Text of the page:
I am on the list for a local rescue shelter to adopt Ariel who is a Shih Tzu that was surrendered by a breeder. She is 4 years old and has been spayed, had all her shots and been microchipped. But I have never had a pet that was not spayed or neutered at a young age. Are there any health risks she might have in the future because she has had puppies that I should be aware of before I commit to her? I filled out an application today and they said they will review all her applications and then pick the best fit for her and do interviews. I have not even met her yet, so now is the time to know if this is a bad idea. Because once I fall in love, common sense goes out the window.
Since the dog is now spayed, the risk of uterine cancer drops like a stone. The biggest risk for cancer is having a female, not breeding her, and keeping her intact.She was breeding stock, is still young, and I don't think there are any more risks, other than those that can sometimes be expected in old age. I hope you get her, good luck.
I did not realize that pen2. I had a golden retriever before that I got when she was 4 and a half and she had been bred. I did not now any better (have learned alot since then) and did not have her spayed. Well when she was 10 she got mammory cancer or breast cancer what ever you want to call it. I always thought it played part because she had been a breeding dog!
klkrieg, I'm very sorry that you lost your dog to cancer. It's unfortunate that your vet did'nt recommend spaying. People have different opinions on this, but my vet insists that if a dog, or a bitch is not being used, cancer is a very real possibility.I spay and neuter all my retired breeding stock, and have so far not had cancer with any of them.
Minn the early spaying risks are a bigger deal for large breed dogs than smaller breed dogs. In smaller breeds, it's actually better to spay earlier. The risk of mammary cancer increases by about 10% with each heat cycle/season. Not to mention the risks of pyometra. I know with larger breeds that there is evidence of issues with incontinence and that their bone developement can be stunted - but from all the research I have done those things haven't been verified/proven in smaller breeds.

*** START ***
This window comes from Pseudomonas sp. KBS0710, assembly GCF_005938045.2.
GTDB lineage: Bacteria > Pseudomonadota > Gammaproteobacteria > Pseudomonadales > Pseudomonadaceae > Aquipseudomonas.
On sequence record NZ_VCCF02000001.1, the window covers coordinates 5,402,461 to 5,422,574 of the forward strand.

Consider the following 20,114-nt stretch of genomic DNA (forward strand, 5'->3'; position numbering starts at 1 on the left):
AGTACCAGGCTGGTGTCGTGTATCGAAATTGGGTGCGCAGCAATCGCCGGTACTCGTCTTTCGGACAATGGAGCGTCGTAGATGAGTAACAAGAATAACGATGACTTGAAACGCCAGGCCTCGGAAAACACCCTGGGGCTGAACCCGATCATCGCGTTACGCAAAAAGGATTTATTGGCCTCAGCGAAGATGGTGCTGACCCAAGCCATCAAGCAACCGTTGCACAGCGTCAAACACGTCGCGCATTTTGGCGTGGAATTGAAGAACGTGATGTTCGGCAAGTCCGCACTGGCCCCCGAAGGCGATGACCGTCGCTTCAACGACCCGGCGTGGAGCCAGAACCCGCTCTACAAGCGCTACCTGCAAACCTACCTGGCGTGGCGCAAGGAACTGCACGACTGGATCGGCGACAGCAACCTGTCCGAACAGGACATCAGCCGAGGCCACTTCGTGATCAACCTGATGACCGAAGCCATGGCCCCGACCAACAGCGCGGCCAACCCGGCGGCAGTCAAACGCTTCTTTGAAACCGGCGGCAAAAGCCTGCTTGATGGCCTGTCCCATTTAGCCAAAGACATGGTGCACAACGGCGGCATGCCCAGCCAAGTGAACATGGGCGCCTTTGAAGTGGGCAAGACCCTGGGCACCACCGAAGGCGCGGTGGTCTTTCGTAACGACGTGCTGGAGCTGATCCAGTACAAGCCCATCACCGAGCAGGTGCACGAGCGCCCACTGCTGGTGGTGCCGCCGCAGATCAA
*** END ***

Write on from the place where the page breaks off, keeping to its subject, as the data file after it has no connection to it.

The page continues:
The risk of health issues on a retired breeding dog are less a concern than what her health care was during those early years (diet, excercise, grooming, dental care...). If she's in good health now you shouldn't see a problem.
Thanks everybody for your advice! I will have to wait and see what comes from the application. I would assume that since the rescue is an hour away in MA that I'd be lower on the list since they would have to do a home visit and I am in CT. I also have 3 cats and my dog Max plus I work outside the home 3 days a week, so they may go for somebody better suited to handle a rescue. I just thought that since I have a fenced in yard at my new house and lots of love to share that I would try. But if she has other people that want her, then that makes me just as happy for her. I also think that a good breeder usually adopts out the retirees herself and not through a shelter so I am thinking either Ariel is from a puppy mill or just a bad situation. But this shelter does foster care and evaluates the animal and gets all it's medical care before adopting it out. As some of you know, I just lost my persian kitten during surgery to correct a congenital disorder so I just want to be cautious and not set myself up for more heartbreak.
Well, Ariel is gone off of Petfinder and nobody ever called me so I guess I wasn't chosen. Everything happens for a reason. I am thinking now that a new dog, especially and adult, is not the best idea with my cats. After I posted this, I had an opportunity to try to help out a friend by adopting his Mom's Shih-Tzu because she was going in a nursing home. I brought the dog home for one evening and the little bugger bit me and then growled to keep me away the rest of the night. I had to send him back because I don't have the time to work out his problems right now. I feel my cats would be at risk being alone with him and I can't be home all day. He was just too aggressive and trying to be dominant. Later the woman's son admitted that his dominance was already a problem with his Mom. I know that they will find him another home and that he won't end up in a shelter though. But that dog needs a male owner and he needs to be an only pet. So I'm going to stick with my current fur family for now.